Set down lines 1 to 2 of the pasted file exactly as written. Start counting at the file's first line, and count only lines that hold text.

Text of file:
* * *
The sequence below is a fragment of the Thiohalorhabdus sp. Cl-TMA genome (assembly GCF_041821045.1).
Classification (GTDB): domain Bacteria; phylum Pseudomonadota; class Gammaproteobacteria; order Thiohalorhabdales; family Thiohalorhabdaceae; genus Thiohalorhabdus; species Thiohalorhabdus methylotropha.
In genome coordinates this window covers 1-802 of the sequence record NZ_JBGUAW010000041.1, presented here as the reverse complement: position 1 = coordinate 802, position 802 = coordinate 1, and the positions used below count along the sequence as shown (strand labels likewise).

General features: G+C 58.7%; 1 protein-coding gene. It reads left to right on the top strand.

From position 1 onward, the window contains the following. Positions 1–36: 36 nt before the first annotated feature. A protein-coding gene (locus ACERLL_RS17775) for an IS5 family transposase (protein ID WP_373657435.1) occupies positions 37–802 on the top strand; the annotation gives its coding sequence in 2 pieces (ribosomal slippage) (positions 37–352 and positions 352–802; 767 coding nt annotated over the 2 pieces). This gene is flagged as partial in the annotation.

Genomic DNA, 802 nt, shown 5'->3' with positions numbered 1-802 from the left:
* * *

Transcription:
The sequence below is a fragment of the Thiohalorhabdus sp. Cl-TMA genome (assembly GCF_041821045.1).
Classification (GTDB): domain Bacteria; phylum Pseudomonadota; class Gammaproteobacteria; order Thiohalorhabdales; family Thiohalorhabdaceae; genus Thiohalorhabdus; species Thiohalorhabdus methylotropha.